As we’ve said, search engine optimization doesn’t have all that much to do with your own creative ideas. But it has a lot to do with the ideas of others; that is, your potential site visitors. So, research becomes the key. Find out what keywords your visitors are using to try to find you, and then you can adapt your Web pages to target those keywords – creatively, of course. Since you need to actually use the targeted keywords on your page (duh), in your title and headings, it’s hard to target more than one or two phrases per page.
Some of the best tools for keyword research is free and easy to use, thanks to Google itself. The Google Adwords Keyword Tool lets you collect popular search terms, related to your website or favorite keywords. You don’t need a Google Adwords account to use it.
There are other keyword tools as well. To me, Google’s Search-based Keyword Tool seems less useful – it’s more for pay-per-click tycoons. Other industry standards: Wordtracker and Keyword Discovery. You should also be using Google Analytics and Google Webmaster Tools. Try them out and you’ll see why. In future posts, we’ll tell you why we like them.
How to Use the Google Adwords Keyword Tool
- First, go to https://adwords.google.com/select/KeywordToolExternal and decide, “How would you like to generate keyword ideas?”. Choose “Descriptive words or phrases” – it gives you better results.
- Pick a two- or three-word phrase that you think people might use if they were looking for your website, one that describes what it’s about, and type it under “Enter one keyword or phrase per line.” I chose “college admissions.” Hint: don’t include “A&M” – that’s too easy and vague. You probably want to make sure “Use synonyms” is checked. Click on “Get keyword ideas”.
- You’ll see two lists. The top list of keywords is called Keywords related to term(s) entered, and the keywords include all your descriptive words. So, after looking it over, you may decide to ignore it for now – maybe your descriptive words weren’t the best ones.
- Go down to the second list, called Additional keywords to consider. This is one reason why you checked “Use synonyms”. This list includes related terms which you may not have thought of, or may not have realized how popular they were. For example, I figured that just as Americans don’t say they’re “going to university,” they don’t search Google for “university admissions.” But Google’s tool indicated that it’s actually the more popular search in North America. The green bar graph indicated that it also has less competition among advertisers, which is good.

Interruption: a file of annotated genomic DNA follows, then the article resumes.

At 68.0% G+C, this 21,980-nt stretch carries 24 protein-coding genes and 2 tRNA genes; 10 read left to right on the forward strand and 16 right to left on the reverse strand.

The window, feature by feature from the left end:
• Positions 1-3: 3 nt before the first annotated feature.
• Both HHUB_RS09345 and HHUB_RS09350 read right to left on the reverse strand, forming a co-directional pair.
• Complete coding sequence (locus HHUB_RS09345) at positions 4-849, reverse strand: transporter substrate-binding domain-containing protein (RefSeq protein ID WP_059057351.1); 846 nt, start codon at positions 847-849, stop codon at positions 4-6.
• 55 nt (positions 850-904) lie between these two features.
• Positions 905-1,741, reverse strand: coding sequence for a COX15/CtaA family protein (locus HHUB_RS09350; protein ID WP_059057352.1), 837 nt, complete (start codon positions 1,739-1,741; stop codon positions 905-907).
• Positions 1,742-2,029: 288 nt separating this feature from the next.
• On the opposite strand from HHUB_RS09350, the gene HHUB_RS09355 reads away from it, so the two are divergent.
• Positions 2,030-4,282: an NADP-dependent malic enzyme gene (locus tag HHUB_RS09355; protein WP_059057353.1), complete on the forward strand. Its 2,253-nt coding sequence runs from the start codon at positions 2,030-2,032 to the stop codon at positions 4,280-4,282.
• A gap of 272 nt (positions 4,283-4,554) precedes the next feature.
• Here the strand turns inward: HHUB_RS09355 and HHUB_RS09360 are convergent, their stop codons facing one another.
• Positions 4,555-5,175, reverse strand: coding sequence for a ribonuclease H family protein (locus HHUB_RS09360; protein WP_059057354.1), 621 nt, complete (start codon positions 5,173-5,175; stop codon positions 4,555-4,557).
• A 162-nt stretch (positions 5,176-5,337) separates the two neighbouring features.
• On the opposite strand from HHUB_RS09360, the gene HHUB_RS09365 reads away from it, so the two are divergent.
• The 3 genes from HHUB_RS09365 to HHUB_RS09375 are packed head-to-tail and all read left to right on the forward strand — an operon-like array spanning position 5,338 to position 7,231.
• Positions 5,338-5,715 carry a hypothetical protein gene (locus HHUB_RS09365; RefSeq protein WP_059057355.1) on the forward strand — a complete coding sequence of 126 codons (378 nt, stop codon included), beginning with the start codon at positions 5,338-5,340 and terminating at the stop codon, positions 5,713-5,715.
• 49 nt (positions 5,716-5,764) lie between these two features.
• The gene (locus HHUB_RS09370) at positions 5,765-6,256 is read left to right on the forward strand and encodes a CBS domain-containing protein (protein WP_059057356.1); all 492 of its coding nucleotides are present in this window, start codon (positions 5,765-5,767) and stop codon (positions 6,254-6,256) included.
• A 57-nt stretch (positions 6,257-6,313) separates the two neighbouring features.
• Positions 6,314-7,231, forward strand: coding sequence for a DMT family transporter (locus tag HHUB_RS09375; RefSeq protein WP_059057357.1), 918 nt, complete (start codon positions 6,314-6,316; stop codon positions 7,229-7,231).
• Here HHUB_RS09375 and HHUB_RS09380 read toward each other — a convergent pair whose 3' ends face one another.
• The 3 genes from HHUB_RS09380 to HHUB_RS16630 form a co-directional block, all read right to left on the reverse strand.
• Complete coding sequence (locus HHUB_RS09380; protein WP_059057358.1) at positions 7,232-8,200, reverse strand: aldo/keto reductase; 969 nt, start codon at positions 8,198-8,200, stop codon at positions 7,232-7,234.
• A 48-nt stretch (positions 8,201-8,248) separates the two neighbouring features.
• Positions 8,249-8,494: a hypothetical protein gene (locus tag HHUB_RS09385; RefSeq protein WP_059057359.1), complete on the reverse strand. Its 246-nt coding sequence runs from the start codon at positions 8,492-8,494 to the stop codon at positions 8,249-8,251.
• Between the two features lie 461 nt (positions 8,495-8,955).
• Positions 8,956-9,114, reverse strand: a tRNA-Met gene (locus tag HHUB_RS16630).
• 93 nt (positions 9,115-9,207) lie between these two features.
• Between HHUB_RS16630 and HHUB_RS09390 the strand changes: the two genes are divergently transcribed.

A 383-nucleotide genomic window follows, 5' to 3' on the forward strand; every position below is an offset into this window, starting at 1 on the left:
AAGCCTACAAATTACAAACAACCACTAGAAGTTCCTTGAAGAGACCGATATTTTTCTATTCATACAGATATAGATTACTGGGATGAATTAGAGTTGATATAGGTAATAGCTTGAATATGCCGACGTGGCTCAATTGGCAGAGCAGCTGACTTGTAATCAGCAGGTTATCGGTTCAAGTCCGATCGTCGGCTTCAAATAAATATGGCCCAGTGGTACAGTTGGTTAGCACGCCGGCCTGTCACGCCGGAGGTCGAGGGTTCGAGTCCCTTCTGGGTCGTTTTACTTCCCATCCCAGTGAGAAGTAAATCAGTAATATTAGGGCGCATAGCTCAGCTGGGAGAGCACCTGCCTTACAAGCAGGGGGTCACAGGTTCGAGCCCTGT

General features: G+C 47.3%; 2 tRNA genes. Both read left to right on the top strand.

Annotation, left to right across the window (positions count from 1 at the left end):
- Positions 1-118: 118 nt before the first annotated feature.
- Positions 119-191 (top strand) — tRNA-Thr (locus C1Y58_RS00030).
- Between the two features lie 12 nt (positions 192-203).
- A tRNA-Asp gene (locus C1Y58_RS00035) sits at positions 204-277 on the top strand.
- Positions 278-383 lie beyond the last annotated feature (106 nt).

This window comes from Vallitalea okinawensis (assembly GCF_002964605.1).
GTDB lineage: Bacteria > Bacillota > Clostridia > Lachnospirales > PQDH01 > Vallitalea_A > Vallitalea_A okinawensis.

- If the results look promising, you can download them now and analyze them with your favorite Microsoft spreadsheet software. Otherwise, pick the result that looks the most promising, and try the search again. I think I’ll try “university admissions” next time.
- Notice that these are the most popular keywords related to your site. They’re not the keywords that are most closely related to your site. Those may be relatively unpopular. Just pick the keywords that are the best combination of popular and relevant. Of course, you should also target specific terms that your colleagues would use, whether or not anybody else uses them. But do that separately. If someone searches for “your department or division texas A&M” and your page doesn’t show up, you have a problem you need to correct.
- The Google keyword suggestion tool shows how many other advertisers, not how many other Web pages, are targeting your keyword, so it’s not perfect. Still, be realistic. If a search already brings up hundreds of good results, it’s unlikely that your page can rise above them. If possible, pick keywords that more people search for, but fewer websites deal with. You might call this “medium tail” search optimization, as opposed to long tail search.
- One of the benefits of this tool is that it shows your potential visitors’ vocabulary. What words do people normally use to describe what you do? They may be different from the words you would use. Finding the best words is more complicated in more technical areas, depending on who you want to target. A graduate student in chemistry might be looking for information on advanced kinetic studies of enzymes, while a senior researcher might know that Mossbauer spectroscopy would be more promising for him, while an undergraduate might be writing a paper on mass spectrometry. So what would a high school student be searching for, not yet knowing that someday she will be studying EPR spectroscopy? What keywords would you target to bring her to Texas A&M?